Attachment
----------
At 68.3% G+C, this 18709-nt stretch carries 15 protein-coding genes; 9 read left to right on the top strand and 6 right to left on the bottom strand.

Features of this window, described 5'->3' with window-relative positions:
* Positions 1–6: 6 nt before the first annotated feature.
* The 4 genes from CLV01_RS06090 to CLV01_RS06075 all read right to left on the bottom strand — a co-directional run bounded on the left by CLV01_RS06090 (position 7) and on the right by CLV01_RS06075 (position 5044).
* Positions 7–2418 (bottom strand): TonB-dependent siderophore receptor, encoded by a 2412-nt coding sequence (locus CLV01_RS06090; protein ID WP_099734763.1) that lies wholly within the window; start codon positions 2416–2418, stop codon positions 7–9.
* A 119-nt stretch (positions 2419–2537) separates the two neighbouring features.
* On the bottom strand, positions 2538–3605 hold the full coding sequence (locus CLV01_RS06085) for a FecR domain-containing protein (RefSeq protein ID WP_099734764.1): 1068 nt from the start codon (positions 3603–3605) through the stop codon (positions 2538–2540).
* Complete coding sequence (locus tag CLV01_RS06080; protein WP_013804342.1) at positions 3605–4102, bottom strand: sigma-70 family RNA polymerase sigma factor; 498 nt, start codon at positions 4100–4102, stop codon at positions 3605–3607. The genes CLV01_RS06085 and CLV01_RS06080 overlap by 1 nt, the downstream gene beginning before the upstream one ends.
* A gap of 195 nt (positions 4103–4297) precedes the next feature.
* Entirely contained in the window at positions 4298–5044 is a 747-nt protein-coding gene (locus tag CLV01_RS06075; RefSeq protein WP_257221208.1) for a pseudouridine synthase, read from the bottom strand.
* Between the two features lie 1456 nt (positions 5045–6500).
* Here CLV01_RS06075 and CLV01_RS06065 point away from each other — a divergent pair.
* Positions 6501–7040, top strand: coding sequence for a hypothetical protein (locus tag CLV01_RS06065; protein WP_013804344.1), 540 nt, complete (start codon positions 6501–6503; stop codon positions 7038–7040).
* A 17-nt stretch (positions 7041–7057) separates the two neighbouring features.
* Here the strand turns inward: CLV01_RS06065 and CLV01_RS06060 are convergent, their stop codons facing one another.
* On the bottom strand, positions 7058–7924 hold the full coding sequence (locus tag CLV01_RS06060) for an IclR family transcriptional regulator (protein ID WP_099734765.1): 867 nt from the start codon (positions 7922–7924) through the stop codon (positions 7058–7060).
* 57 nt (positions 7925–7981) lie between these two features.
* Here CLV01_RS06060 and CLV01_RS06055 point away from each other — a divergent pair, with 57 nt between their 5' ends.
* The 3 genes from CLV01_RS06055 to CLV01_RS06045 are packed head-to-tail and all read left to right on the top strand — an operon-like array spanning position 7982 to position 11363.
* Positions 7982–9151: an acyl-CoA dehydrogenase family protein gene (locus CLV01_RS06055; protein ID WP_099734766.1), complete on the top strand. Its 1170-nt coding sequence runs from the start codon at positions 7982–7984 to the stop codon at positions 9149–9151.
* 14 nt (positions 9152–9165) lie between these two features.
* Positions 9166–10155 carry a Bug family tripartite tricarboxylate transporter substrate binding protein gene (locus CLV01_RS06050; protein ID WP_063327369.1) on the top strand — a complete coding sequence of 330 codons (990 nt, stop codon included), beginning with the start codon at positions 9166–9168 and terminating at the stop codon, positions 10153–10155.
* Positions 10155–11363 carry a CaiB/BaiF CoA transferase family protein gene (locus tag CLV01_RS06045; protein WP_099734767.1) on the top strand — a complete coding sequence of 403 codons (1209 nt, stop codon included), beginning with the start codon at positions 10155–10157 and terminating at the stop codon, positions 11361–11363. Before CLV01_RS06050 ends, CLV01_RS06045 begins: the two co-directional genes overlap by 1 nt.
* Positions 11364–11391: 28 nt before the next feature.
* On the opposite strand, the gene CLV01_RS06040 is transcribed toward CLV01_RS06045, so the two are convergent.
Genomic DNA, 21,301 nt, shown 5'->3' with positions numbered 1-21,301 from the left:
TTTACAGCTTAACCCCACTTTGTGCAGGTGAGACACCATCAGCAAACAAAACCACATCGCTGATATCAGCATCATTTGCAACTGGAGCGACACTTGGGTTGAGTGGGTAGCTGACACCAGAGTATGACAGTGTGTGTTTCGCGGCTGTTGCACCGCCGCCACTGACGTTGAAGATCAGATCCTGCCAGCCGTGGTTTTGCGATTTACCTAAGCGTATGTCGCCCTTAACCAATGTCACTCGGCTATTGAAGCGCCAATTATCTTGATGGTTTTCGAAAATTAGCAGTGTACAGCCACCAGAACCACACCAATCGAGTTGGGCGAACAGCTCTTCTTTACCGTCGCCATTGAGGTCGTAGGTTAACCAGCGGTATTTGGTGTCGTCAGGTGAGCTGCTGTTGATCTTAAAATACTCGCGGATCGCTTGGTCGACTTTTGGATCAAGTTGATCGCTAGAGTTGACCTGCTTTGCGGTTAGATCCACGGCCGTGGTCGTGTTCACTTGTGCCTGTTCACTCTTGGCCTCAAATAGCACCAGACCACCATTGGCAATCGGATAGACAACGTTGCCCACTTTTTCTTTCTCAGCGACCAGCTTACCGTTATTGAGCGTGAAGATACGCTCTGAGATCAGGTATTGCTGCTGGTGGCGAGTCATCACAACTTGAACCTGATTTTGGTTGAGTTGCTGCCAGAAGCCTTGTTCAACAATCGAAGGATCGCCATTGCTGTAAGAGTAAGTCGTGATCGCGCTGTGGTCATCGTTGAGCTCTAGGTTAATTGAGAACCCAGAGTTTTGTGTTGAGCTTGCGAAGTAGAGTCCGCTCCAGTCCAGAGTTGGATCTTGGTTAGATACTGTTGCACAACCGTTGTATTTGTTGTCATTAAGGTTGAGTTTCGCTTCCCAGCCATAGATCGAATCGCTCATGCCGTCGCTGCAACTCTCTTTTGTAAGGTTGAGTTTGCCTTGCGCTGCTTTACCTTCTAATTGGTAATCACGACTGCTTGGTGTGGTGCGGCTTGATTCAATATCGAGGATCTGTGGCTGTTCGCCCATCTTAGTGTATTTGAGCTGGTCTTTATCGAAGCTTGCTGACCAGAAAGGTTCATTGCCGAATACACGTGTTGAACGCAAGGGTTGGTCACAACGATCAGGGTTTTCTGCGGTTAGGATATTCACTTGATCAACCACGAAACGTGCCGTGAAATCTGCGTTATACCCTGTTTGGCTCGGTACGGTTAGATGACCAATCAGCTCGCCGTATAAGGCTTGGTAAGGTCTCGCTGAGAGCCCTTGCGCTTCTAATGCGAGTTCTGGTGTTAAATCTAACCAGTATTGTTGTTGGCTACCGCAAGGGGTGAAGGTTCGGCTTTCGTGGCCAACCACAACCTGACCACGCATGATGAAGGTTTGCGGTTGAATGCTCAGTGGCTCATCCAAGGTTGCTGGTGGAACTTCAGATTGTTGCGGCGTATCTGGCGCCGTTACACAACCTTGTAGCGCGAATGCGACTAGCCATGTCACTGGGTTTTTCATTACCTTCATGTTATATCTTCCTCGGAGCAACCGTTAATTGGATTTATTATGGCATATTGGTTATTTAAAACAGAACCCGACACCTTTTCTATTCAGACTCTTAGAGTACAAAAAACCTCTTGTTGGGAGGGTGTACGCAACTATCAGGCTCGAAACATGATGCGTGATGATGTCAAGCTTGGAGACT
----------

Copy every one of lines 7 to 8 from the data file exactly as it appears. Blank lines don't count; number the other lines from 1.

* On the bottom strand, positions 2538–3605 hold the full coding sequence (locus CLV01_RS06085) for a FecR domain-containing protein (RefSeq protein ID WP_099734764.1): 1068 nt from the start codon (positions 3603–3605) through the stop codon (positions 2538–2540).
* Complete coding sequence (locus tag CLV01_RS06080; protein WP_013804342.1) at positions 3605–4102, bottom strand: sigma-70 family RNA polymerase sigma factor; 498 nt, start codon at positions 4100–4102, stop codon at positions 3605–3607. The genes CLV01_RS06085 and CLV01_RS06080 overlap by 1 nt, the downstream gene beginning before the upstream one ends.